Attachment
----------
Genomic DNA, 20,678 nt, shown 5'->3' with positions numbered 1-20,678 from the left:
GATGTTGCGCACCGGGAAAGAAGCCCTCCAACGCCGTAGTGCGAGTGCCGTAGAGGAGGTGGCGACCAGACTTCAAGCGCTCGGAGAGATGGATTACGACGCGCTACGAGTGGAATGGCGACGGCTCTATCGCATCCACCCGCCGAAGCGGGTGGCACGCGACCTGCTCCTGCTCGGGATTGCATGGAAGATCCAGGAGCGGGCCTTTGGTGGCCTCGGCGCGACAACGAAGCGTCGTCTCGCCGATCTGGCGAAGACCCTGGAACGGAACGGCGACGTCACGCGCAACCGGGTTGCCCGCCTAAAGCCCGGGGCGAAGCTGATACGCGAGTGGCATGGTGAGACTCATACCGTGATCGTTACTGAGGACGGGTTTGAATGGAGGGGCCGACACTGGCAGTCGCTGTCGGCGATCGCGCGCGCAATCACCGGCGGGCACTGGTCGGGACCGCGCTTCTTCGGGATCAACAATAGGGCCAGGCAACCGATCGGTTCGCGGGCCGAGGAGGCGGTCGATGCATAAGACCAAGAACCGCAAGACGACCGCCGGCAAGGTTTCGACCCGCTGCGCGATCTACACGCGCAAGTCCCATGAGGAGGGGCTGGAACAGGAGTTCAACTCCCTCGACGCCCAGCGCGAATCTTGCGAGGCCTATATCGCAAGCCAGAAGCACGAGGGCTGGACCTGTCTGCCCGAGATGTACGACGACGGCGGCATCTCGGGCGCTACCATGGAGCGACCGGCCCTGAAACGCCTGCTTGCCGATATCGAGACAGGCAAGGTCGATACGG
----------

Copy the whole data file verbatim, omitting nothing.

Genomic DNA, 20,678 nt, shown 5'->3' with positions numbered 1-20,678 from the left:
GATGTTGCGCACCGGGAAAGAAGCCCTCCAACGCCGTAGTGCGAGTGCCGTAGAGGAGGTGGCGACCAGACTTCAAGCGCTCGGAGAGATGGATTACGACGCGCTACGAGTGGAATGGCGACGGCTCTATCGCATCCACCCGCCGAAGCGGGTGGCACGCGACCTGCTCCTGCTCGGGATTGCATGGAAGATCCAGGAGCGGGCCTTTGGTGGCCTCGGCGCGACAACGAAGCGTCGTCTCGCCGATCTGGCGAAGACCCTGGAACGGAACGGCGACGTCACGCGCAACCGGGTTGCCCGCCTAAAGCCCGGGGCGAAGCTGATACGCGAGTGGCATGGTGAGACTCATACCGTGATCGTTACTGAGGACGGGTTTGAATGGAGGGGCCGACACTGGCAGTCGCTGTCGGCGATCGCGCGCGCAATCACCGGCGGGCACTGGTCGGGACCGCGCTTCTTCGGGATCAACAATAGGGCCAGGCAACCGATCGGTTCGCGGGCCGAGGAGGCGGTCGATGCATAAGACCAAGAACCGCAAGACGACCGCCGGCAAGGTTTCGACCCGCTGCGCGATCTACACGCGCAAGTCCCATGAGGAGGGGCTGGAACAGGAGTTCAACTCCCTCGACGCCCAGCGCGAATCTTGCGAGGCCTATATCGCAAGCCAGAAGCACGAGGGCTGGACCTGTCTGCCCGAGATGTACGACGACGGCGGCATCTCGGGCGCTACCATGGAGCGACCGGCCCTGAAACGCCTGCTTGCCGATATCGAGACAGGCAAGGTCGATACGG